OBJECTIVE: To evaluate metal artifacts induced by biodegradable magnesium-a new class of degradable biomaterial that is beginning to enter the orthopedic routine-on CT and MRI compared to standard titanium and steel controls.
METHODS: Different pins made of titanium, stainless steel, and biodegradable magnesium alloys were scanned using a second-generation dual-energy multidetector CT and a 1.5-T MR scanner. In CT, quantitative assessment of artifacts was performed by two independent readers by measuring the noise in standardized regions of interest close to the pins. In MRI, the artifact diameter was measured. Interobserver agreement was evaluated using intraclass correlation coefficients. Artifacts were compared using Mann Whitney U tests.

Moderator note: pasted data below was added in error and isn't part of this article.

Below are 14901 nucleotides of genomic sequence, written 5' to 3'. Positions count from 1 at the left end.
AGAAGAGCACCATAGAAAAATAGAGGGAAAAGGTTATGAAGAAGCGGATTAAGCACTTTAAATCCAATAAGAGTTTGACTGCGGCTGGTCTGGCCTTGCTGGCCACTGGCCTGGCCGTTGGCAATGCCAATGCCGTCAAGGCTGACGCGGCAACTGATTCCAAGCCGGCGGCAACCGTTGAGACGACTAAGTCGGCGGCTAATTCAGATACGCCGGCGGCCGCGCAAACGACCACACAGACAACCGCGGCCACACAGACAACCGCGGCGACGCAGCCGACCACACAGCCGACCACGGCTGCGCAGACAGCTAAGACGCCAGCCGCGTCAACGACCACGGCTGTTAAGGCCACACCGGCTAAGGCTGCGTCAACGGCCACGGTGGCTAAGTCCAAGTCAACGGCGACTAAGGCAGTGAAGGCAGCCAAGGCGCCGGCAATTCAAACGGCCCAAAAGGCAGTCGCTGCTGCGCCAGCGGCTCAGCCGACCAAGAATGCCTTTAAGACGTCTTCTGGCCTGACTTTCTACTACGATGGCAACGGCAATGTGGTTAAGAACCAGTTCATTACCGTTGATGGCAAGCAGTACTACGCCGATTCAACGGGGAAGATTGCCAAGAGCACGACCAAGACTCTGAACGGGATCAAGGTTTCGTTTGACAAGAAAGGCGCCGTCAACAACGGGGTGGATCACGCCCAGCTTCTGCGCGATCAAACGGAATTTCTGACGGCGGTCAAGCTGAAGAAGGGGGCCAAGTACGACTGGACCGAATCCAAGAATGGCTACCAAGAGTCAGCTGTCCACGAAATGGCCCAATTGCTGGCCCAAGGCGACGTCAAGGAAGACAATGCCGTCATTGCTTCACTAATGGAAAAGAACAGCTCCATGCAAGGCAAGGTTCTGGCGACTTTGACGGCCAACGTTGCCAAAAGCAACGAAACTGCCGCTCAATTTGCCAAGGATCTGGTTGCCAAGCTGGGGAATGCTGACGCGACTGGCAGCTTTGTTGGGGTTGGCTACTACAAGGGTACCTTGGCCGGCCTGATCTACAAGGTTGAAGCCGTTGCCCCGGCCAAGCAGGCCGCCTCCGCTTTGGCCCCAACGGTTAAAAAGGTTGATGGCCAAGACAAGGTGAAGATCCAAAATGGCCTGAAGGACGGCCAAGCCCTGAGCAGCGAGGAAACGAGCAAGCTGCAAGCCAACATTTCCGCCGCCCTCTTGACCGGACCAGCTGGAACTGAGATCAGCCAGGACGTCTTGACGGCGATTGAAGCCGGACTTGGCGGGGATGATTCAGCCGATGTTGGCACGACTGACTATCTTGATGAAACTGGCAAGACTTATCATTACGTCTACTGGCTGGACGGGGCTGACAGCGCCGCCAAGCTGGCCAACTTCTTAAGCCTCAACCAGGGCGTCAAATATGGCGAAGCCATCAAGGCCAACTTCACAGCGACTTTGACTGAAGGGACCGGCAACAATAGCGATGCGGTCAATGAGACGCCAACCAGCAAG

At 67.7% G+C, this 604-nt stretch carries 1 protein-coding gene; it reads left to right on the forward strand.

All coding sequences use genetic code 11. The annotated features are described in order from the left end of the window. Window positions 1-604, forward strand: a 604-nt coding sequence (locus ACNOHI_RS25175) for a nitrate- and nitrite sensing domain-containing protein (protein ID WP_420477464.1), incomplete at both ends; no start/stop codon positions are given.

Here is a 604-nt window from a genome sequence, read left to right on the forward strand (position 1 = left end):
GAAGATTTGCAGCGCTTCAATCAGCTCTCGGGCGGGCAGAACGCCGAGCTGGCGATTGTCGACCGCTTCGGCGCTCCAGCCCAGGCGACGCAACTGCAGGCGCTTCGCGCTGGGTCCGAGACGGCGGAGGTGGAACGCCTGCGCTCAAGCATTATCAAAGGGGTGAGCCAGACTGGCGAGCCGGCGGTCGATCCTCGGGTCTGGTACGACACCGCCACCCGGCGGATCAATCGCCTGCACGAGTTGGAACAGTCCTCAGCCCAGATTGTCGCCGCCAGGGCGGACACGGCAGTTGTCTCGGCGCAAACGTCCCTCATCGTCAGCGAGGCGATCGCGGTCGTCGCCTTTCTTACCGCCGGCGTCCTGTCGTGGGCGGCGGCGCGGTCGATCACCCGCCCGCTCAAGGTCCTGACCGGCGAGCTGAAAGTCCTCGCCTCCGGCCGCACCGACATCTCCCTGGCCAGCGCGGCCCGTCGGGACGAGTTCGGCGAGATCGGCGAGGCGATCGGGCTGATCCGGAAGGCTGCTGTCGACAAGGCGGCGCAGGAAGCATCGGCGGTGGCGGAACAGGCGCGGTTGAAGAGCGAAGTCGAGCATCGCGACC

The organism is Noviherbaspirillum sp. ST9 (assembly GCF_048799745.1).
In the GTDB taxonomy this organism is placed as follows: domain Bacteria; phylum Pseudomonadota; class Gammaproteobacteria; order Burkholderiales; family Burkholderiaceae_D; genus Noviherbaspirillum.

RESULTS: In comparison to stainless steel, biodegradable magnesium alloys induced significantly fewer artifacts in both 1.5-T MRI (p = 0.019-0.021) and CT (p = 0.003-0.006). Compared to titanium, magnesium induced significantly less artifact-related noise in CT (p = 0.003-0.008). Although artifacts were less on MRI for biodegradable magnesium compared to titanium, this result was not statistically significant.
CONCLUSION: Biodegradable magnesium alloys induce substantially fewer artifacts in CT compared to standard titanium and stainless steel, and fewer artifacts in MRI for the comparison with stainless steel.